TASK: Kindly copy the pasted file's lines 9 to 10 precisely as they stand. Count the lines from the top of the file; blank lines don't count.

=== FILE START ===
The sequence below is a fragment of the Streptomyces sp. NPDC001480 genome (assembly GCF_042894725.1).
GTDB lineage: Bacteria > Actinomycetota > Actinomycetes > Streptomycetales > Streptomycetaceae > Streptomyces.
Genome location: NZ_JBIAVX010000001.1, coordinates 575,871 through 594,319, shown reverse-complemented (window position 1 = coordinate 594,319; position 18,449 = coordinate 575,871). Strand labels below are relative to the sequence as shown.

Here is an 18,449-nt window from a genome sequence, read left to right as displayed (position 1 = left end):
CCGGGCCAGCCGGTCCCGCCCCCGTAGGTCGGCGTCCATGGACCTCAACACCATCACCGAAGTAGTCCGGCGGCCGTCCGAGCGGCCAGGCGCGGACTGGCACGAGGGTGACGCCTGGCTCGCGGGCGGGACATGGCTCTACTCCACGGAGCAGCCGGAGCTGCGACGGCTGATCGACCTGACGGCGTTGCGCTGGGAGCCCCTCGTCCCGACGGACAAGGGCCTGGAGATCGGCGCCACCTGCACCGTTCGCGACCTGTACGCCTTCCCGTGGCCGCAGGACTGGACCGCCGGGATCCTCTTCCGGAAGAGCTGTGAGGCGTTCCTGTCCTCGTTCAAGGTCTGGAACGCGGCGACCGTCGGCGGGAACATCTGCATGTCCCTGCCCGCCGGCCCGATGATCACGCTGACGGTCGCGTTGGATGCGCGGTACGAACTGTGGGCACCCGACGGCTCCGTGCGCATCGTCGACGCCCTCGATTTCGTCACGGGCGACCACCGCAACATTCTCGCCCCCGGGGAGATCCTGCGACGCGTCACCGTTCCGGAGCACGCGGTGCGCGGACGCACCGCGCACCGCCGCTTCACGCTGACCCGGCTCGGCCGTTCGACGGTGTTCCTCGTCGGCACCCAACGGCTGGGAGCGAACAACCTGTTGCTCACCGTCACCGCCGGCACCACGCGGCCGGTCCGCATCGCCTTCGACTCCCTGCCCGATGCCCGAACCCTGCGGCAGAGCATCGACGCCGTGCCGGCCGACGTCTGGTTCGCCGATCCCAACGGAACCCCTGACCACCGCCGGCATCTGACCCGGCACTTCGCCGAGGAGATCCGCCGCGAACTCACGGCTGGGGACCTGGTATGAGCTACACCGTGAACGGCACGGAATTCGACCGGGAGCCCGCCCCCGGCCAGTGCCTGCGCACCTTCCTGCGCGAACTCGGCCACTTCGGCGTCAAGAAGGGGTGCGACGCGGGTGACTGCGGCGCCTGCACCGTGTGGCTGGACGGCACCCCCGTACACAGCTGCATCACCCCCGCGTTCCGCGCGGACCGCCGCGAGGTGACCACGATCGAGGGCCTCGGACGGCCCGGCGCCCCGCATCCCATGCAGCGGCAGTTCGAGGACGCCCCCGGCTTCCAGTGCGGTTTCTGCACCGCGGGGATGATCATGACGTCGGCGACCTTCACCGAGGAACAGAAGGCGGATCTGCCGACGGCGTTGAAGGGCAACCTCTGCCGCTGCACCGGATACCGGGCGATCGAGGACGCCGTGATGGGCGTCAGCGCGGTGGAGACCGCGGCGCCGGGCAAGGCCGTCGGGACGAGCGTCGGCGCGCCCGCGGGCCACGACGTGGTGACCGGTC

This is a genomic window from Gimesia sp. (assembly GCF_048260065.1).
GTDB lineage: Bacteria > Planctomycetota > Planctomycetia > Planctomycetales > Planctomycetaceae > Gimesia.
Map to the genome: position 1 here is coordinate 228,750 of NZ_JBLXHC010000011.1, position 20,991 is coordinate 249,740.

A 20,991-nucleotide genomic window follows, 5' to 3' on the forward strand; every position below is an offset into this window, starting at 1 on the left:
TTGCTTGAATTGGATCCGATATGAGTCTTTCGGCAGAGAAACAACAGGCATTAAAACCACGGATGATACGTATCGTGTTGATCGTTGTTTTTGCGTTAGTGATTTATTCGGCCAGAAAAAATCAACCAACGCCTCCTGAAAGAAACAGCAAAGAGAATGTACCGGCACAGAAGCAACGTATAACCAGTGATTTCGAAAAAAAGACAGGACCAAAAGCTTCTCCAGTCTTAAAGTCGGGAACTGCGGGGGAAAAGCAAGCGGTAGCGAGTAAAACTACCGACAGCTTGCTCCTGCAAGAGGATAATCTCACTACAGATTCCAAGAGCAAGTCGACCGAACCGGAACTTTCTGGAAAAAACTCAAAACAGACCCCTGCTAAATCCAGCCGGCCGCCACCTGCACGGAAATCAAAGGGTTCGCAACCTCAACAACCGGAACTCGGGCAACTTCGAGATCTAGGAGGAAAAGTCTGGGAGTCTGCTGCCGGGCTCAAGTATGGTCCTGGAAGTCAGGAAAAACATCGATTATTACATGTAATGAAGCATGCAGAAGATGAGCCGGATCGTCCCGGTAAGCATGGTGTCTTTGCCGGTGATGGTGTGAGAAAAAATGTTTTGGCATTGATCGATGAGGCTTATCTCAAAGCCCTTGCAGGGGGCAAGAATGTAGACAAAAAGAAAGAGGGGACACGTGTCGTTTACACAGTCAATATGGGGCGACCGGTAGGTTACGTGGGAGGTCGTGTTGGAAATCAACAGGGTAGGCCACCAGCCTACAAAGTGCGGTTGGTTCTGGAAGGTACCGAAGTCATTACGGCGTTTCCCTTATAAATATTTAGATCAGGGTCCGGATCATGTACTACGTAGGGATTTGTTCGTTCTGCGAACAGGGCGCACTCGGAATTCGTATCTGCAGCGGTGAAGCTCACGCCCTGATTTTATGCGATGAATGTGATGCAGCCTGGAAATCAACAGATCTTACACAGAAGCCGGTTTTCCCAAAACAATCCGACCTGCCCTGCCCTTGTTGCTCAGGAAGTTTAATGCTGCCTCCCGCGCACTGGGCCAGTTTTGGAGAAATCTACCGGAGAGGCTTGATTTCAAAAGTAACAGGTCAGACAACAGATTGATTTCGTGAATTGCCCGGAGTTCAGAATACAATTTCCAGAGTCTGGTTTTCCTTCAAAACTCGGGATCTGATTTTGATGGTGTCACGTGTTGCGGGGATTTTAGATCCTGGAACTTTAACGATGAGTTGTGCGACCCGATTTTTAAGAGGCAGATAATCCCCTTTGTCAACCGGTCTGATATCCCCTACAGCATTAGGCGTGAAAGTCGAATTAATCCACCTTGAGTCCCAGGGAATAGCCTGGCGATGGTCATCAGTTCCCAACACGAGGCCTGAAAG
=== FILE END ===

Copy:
A 20,991-nucleotide genomic window follows, 5' to 3' on the forward strand; every position below is an offset into this window, starting at 1 on the left:
TTGCTTGAATTGGATCCGATATGAGTCTTTCGGCAGAGAAACAACAGGCATTAAAACCACGGATGATACGTATCGTGTTGATCGTTGTTTTTGCGTTAGTGATTTATTCGGCCAGAAAAAATCAACCAACGCCTCCTGAAAGAAACAGCAAAGAGAATGTACCGGCACAGAAGCAACGTATAACCAGTGATTTCGAAAAAAAGACAGGACCAAAAGCTTCTCCAGTCTTAAAGTCGGGAACTGCGGGGGAAAAGCAAGCGGTAGCGAGTAAAACTACCGACAGCTTGCTCCTGCAAGAGGATAATCTCACTACAGATTCCAAGAGCAAGTCGACCGAACCGGAACTTTCTGGAAAAAACTCAAAACAGACCCCTGCTAAATCCAGCCGGCCGCCACCTGCACGGAAATCAAAGGGTTCGCAACCTCAACAACCGGAACTCGGGCAACTTCGAGATCTAGGAGGAAAAGTCTGGGAGTCTGCTGCCGGGCTCAAGTATGGTCCTGGAAGTCAGGAAAAACATCGATTATTACATGTAATGAAGCATGCAGAAGATGAGCCGGATCGTCCCGGTAAGCATGGTGTCTTTGCCGGTGATGGTGTGAGAAAAAATGTTTTGGCATTGATCGATGAGGCTTATCTCAAAGCCCTTGCAGGGGGCAAGAATGTAGACAAAAAGAAAGAGGGGACACGTGTCGTTTACACAGTCAATATGGGGCGACCGGTAGGTTACGTGGGAGGTCGTGTTGGAAATCAACAGGGTAGGCCACCAGCCTACAAAGTGCGGTTGGTTCTGGAAGGTACCGAAGTCATTACGGCGTTTCCCTTATAAATATTTAGATCAGGGTCCGGATCATGTACTACGTAGGGATTTGTTCGTTCTGCGAACAGGGCGCACTCGGAATTCGTATCTGCAGCGGTGAAGCTCACGCCCTGATTTTATGCGATGAATGTGATGCAGCCTGGAAATCAACAGATCTTACACAGAAGCCGGTTTTCCCAAAACAATCCGACCTGCCCTGCCCTTGTTGCTCAGGAAGTTTAATGCTGCCTCCCGCGCACTGGGCCAGTTTTGGAGAAATCTACCGGAGAGGCTTGATTTCAAAAGTAACAGGTCAGACAACAGATTGATTTCGTGAATTGCCCGGAGTTCAGAATACAATTTCCAGAGTCTGGTTTTCCTTCAAAACTCGGGATCTGATTTTGATGGTGTCACGTGTTGCGGGGATTTTAGATCCTGGAACTTTAACGATGAGTTGTGCGACCCGATTTTTAAGAGGCAGATAATCCCCTTTGTCAACCGGTCTGATATCCCCTACAGCATTAGGCGTGAAAGTCGAATTAATCCACCTTGAGTCCCAGGGAATAGCCTGGCGATGGTCATCAGTTCCCAACACGAGGCCTGAAAG